milkmaid

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zendog":2ng1wx94 said:
I am missing something here. If every dairy cow calves once a year, and have of the calves are female, and all females are replacement, that would mean that 1/2 of all dairy cows are replaced every year and the the average age of a dairy cow is 1 year??? Aren't dairy cows productive for 6 or 8 years?

National average lifespan of a dairy cow is 1.6 lactations. Average lactation is usually about 11.5 months.

As far as how much heifers are worth... I have paid $550/hd for 2 week old holstein heifer calves (not including a 2 hour drive across the state line) and would do it again in a heartbeat.
 

GMN

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milkmaid":308d9hpg said:
zendog":308d9hpg said:
I am missing something here. If every dairy cow calves once a year, and have of the calves are female, and all females are replacement, that would mean that 1/2 of all dairy cows are replaced every year and the the average age of a dairy cow is 1 year??? Aren't dairy cows productive for 6 or 8 years?

National average lifespan of a dairy cow is 1.6 lactations. Average lactation is usually about 11.5 months.

That National average seems ridiculusly low, maybe thats what it is in CA with the milking factories, but I think the family farms averages would be much higher.

GMN
 

auctionboy

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Holsteins are huge, you should go to a beef farmer and get them to ai a few calves for you and tell them you will buy the calves for what there other calves go for. You could also buy open beef cows or even a heifer because your calf will be small and have your own animal id. I would go the buying a cheap open beef auction heifer for $500 and have her ai bred to a miniature. You should be able to find a half minature at a reseonable price.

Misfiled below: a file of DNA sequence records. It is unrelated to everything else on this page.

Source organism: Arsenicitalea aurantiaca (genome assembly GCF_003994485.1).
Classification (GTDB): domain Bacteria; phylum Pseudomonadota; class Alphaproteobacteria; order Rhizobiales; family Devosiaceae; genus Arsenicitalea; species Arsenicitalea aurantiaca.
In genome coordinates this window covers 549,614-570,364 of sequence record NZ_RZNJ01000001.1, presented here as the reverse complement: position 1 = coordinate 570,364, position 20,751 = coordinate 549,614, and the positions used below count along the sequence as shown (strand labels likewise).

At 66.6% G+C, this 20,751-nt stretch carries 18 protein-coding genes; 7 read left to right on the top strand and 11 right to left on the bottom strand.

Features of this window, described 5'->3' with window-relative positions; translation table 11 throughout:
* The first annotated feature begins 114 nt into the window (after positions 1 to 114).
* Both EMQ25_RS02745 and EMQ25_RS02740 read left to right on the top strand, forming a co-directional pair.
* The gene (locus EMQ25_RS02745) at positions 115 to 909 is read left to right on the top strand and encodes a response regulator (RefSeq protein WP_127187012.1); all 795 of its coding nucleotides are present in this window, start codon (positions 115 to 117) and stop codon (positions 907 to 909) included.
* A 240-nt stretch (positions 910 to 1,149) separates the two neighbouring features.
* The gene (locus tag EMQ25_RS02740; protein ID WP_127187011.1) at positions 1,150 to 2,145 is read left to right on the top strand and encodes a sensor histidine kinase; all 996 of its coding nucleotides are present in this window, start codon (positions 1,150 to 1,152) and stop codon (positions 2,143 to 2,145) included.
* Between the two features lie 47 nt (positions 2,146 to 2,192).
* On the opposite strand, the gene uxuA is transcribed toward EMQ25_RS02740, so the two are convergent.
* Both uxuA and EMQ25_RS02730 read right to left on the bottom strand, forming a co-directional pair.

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zendog

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Thanks a lot. Everyone has been very helpful.

Since posting I have found a dairy farmer who will cross with an AI lowline Angus. In person, it is not difficult to get agreement when you can guarantee the dairyman he will not lose money. However – as several have suggested – I would probably be better off crossing with a beef breed. It will not cost much more and I will probably have a better beef calf as a product.

FYI – Internet research convinces me that, for a serious cattleman, there is a LOT more money in raising lowline Angus for seed stock than any other kind of ranching – at least for the next 10 years or so. I will post my observation on another thread for your comment.

However, that is not the business I want to be in. I am a hobby farmer, I do not care about making money, and at 66 years old, I am not going to be in this long enough to get any real benefit from it. I just want to raise some beef animals I can be proud of.
 

TexasBred

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GMN":22iybb1q said:
milkmaid":22iybb1q said:
zendog":22iybb1q said:
I am missing something here. If every dairy cow calves once a year, and have of the calves are female, and all females are replacement, that would mean that 1/2 of all dairy cows are replaced every year and the the average age of a dairy cow is 1 year??? Aren't dairy cows productive for 6 or 8 years?

National average lifespan of a dairy cow is 1.6 lactations. Average lactation is usually about 11.5 months.

That National average seems ridiculusly low, maybe thats what it is in CA with the milking factories, but I think the family farms averages would be much higher.

GMN

Gail down here most dairies might get 2 full lactations from a cow...you'll always have the exception.. Cull rates always seem to run 35% to 40% and even higher in the big freestall operations. Not quite that high where cattle are actually pastured. Foot problems, failure to breed back, mastitis, heat and humidity etc really takes a high toll on the ladies.